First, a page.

The relative sizes of atoms or ions can be linked to position in the periodic table.  In discussion radii of atoms, the means of obtaining them must be specified.  Metallic radii are usually determined using X-ray data to determine the inter nuclear distances in metallic crystals.  Covalent radii are half the inter nuclear distance in covalent molecules.  If multiple bonding is possible, the bond length will reflect this.  Ionic radii are determined by measuring inter nuclear distances in ionic crystals.  An arbitrary reference radius must be set for one ion, and the other ions can be compared to the standard.  Usually the oxide ion is usually assigned a radius of 1.40 angstroms.
    The general trend is for atomic radii to decrease going across a period, and to increase going down a group or family.  In comparing the radii of elements in the 6th period (La to Hg) to those of the 5th period, there is almost no difference in size due to the Lanthanide contraction.  As the electrons in the f subshell are added, the value of Zeff increases due to the added protons in the nucleus and the poor shielding ability of the f orbitals.  A similar contraction occurs in the d-block as well.
    In comparing ionic radii, all anions are larger than their neutral atoms, and all cations are smaller.

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   Ionization Energy is defined as the minimum energy needed to remove an electron from a mole of gaseous atoms.  It is a reflection of how tightly or close to the nucleus the other electrons are held.  In general, it increases going across a period and decreases going down a group or family.
 Electron Affinity is the enthalpy change for adding a mole of electrons to a mole of gaseous atoms.  It can have a negative or a positive value, with positive values indicating that anion formation is favored.  Second electron affinities are always much less favorable than first electron affinities.  Frontier orbitals (the lowest empty or half-filled orbital and the highest filled atomic orbital) are considered when predicting trends in bonding or electron affinity.  If the orbital to be occupied by the additional electron experiences a strong nuclear charge (i.e.., is penetrating and near the nucleus), the electron affinity will be high. Electron affinity generally increases across a period (ignoring the noble gases), and decreases down a family or group.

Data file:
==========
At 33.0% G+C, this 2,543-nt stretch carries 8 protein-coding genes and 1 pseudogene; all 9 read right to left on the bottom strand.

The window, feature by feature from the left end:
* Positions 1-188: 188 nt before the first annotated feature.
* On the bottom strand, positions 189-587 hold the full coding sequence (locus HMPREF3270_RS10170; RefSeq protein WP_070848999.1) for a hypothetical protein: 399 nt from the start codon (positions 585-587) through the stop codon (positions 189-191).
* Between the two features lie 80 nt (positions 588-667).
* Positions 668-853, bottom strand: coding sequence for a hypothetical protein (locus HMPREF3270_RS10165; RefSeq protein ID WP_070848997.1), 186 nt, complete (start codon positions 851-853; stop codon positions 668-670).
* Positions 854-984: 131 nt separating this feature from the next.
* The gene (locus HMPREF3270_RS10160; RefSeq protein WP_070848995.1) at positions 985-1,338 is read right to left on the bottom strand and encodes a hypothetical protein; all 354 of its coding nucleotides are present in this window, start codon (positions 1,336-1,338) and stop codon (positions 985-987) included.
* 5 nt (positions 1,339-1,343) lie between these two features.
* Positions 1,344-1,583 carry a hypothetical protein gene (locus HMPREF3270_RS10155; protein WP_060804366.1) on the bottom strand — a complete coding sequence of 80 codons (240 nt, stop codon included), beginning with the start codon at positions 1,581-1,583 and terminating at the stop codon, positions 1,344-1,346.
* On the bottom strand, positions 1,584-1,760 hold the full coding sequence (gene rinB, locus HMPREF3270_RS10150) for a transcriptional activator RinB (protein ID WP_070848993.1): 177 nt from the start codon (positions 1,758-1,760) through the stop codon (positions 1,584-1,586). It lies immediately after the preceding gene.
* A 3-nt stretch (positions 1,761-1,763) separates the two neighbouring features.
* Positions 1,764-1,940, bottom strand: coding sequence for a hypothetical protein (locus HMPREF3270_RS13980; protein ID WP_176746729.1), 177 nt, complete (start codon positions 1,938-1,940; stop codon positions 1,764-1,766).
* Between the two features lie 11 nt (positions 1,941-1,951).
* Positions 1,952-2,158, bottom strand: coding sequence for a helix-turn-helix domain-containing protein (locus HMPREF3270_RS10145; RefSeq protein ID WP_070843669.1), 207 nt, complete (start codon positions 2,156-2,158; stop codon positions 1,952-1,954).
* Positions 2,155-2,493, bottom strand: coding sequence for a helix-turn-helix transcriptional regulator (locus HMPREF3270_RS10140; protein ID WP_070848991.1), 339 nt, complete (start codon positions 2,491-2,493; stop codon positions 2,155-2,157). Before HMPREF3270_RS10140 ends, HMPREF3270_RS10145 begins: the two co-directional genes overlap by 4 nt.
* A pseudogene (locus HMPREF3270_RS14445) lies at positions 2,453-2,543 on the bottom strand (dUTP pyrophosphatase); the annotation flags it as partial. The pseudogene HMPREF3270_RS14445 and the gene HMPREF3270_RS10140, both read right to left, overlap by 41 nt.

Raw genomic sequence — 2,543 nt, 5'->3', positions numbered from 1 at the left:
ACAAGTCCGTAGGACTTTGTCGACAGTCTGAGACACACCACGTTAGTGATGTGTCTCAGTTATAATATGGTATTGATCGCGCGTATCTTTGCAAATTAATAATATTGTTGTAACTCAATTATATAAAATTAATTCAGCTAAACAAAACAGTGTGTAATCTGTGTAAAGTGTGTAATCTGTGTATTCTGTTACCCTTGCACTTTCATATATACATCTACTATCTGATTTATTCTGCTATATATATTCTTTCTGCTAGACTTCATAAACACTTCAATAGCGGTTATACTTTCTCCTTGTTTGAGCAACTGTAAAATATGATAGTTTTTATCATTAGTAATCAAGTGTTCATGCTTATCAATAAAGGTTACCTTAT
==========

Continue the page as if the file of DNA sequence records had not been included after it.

Electronegativity, c, is the ability of an atom to attract electrons, in a bond,  to itself.  The Linus Pauling scale (with F=3.98) uses bond formation energies as its basis, and is a relative scale.  Mulliken's values use ionization energies and electron affinities.  The Mulliken electronegativities are equal to the average of the ionization energy and the electron affinity of the element.  This approach is problematic, since the valence state of the element is not the same as it would be in a molecule, and electronegativity involves electrons in a bond.  Most scales of electronegativity show similar trends, and equations have been derived to equate the different scales.  Electronegativity generally increases across a period (ignoring the noble gases), and decreases down a family or group.
   Polarizability, a, is the tendency of an atom to be distorted by an electric field (such as a neighboring atom).  Atoms or anions are easily distorted if they are large and heavy, such as mercury atoms, lower alkali metals, and the lower halogens.  In these atoms, there is a small gap between the frontier orbitals.  In atoms with large gaps between the highest filled atomic orbital and the lowest unfilled or half-filled atomic orbital, the polarizability is low.  These atoms and ions are usually small, light and compact, and near the upper right section of the periodic table.

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Copyright ©1998 Beverly J. Volicer and Steven F. Tello, UMass Lowell.  You may freely edit these pages  for use in a non-profit, educational setting.  Please include this copyright notice on all pages.